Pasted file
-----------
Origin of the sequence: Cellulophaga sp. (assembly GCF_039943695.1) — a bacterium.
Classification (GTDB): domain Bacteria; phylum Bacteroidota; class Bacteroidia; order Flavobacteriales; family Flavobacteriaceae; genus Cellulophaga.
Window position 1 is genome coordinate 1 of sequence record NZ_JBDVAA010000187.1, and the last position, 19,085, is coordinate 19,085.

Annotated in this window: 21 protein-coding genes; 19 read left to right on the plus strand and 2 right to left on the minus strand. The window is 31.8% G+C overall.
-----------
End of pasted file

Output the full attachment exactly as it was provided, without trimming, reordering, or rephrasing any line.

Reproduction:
Origin of the sequence: Cellulophaga sp. (assembly GCF_039943695.1) — a bacterium.
Classification (GTDB): domain Bacteria; phylum Bacteroidota; class Bacteroidia; order Flavobacteriales; family Flavobacteriaceae; genus Cellulophaga.
Window position 1 is genome coordinate 1 of sequence record NZ_JBDVAA010000187.1, and the last position, 19,085, is coordinate 19,085.

Annotated in this window: 21 protein-coding genes; 19 read left to right on the plus strand and 2 right to left on the minus strand. The window is 31.8% G+C overall.